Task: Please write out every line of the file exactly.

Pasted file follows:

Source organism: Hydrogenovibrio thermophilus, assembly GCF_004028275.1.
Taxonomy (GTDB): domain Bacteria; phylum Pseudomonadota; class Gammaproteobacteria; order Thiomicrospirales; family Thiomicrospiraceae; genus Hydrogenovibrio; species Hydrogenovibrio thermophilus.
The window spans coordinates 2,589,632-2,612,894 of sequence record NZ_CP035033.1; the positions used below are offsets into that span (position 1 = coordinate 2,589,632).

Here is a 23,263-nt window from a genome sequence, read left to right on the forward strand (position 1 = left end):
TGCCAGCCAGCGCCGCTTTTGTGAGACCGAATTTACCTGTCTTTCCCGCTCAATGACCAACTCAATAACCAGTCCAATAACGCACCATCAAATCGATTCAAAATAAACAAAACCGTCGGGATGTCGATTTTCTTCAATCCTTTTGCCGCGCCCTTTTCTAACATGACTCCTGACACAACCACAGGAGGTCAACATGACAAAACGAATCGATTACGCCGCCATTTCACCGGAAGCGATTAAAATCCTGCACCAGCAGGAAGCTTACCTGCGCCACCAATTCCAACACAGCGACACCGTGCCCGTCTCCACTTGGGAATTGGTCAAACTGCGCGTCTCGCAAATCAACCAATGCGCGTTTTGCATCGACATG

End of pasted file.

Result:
Source organism: Hydrogenovibrio thermophilus, assembly GCF_004028275.1.
Taxonomy (GTDB): domain Bacteria; phylum Pseudomonadota; class Gammaproteobacteria; order Thiomicrospirales; family Thiomicrospiraceae; genus Hydrogenovibrio; species Hydrogenovibrio thermophilus.
The window spans coordinates 2,589,632-2,612,894 of sequence record NZ_CP035033.1; the positions used below are offsets into that span (position 1 = coordinate 2,589,632).

Here is a 23,263-nt window from a genome sequence, read left to right on the forward strand (position 1 = left end):
TGCCAGCCAGCGCCGCTTTTGTGAGACCGAATTTACCTGTCTTTCCCGCTCAATGACCAACTCAATAACCAGTCCAATAACGCACCATCAAATCGATTCAAAATAAACAAAACCGTCGGGATGTCGATTTTCTTCAATCCTTTTGCCGCGCCCTTTTCTAACATGACTCCTGACACAACCACAGGAGGTCAACATGACAAAACGAATCGATTACGCCGCCATTTCACCGGAAGCGATTAAAATCCTGCACCAGCAGGAAGCTTACCTGCGCCACCAATTCCAACACAGCGACACCGTGCCCGTCTCCACTTGGGAATTGGTCAAACTGCGCGTCTCGCAAATCAACCAATGCGCGTTTTGCATCGACATG